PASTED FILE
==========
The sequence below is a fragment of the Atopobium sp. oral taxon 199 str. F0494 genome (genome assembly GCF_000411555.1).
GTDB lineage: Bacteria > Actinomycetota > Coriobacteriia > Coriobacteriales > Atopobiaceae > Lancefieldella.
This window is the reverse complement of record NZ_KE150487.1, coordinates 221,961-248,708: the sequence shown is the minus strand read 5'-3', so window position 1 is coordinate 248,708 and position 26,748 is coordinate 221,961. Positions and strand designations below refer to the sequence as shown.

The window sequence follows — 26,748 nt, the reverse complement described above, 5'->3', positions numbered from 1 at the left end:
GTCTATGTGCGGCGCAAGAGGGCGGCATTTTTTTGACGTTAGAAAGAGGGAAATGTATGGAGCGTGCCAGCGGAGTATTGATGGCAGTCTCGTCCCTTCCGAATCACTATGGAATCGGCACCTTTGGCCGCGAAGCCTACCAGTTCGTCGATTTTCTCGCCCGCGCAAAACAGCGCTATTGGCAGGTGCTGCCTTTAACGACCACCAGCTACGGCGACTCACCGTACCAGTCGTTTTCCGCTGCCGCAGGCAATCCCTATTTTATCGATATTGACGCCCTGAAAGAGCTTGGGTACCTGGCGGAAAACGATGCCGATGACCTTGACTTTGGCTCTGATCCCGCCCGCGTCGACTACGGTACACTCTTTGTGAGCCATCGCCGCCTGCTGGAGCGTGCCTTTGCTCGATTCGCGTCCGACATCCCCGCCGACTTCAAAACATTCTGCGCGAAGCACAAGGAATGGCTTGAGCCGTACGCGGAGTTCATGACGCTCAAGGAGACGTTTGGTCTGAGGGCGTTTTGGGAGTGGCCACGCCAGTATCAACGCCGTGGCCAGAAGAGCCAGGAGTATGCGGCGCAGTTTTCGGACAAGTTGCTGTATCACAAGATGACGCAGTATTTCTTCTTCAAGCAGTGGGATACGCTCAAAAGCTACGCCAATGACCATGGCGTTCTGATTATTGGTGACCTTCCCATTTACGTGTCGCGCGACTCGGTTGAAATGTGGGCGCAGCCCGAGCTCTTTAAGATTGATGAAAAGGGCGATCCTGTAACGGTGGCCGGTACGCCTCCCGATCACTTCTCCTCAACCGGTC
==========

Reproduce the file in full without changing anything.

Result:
The sequence below is a fragment of the Atopobium sp. oral taxon 199 str. F0494 genome (genome assembly GCF_000411555.1).
GTDB lineage: Bacteria > Actinomycetota > Coriobacteriia > Coriobacteriales > Atopobiaceae > Lancefieldella.
This window is the reverse complement of record NZ_KE150487.1, coordinates 221,961-248,708: the sequence shown is the minus strand read 5'-3', so window position 1 is coordinate 248,708 and position 26,748 is coordinate 221,961. Positions and strand designations below refer to the sequence as shown.

The window sequence follows — 26,748 nt, the reverse complement described above, 5'->3', positions numbered from 1 at the left end:
GTCTATGTGCGGCGCAAGAGGGCGGCATTTTTTTGACGTTAGAAAGAGGGAAATGTATGGAGCGTGCCAGCGGAGTATTGATGGCAGTCTCGTCCCTTCCGAATCACTATGGAATCGGCACCTTTGGCCGCGAAGCCTACCAGTTCGTCGATTTTCTCGCCCGCGCAAAACAGCGCTATTGGCAGGTGCTGCCTTTAACGACCACCAGCTACGGCGACTCACCGTACCAGTCGTTTTCCGCTGCCGCAGGCAATCCCTATTTTATCGATATTGACGCCCTGAAAGAGCTTGGGTACCTGGCGGAAAACGATGCCGATGACCTTGACTTTGGCTCTGATCCCGCCCGCGTCGACTACGGTACACTCTTTGTGAGCCATCGCCGCCTGCTGGAGCGTGCCTTTGCTCGATTCGCGTCCGACATCCCCGCCGACTTCAAAACATTCTGCGCGAAGCACAAGGAATGGCTTGAGCCGTACGCGGAGTTCATGACGCTCAAGGAGACGTTTGGTCTGAGGGCGTTTTGGGAGTGGCCACGCCAGTATCAACGCCGTGGCCAGAAGAGCCAGGAGTATGCGGCGCAGTTTTCGGACAAGTTGCTGTATCACAAGATGACGCAGTATTTCTTCTTCAAGCAGTGGGATACGCTCAAAAGCTACGCCAATGACCATGGCGTTCTGATTATTGGTGACCTTCCCATTTACGTGTCGCGCGACTCGGTTGAAATGTGGGCGCAGCCCGAGCTCTTTAAGATTGATGAAAAGGGCGATCCTGTAACGGTGGCCGGTACGCCTCCCGATCACTTCTCCTCAACCGGTC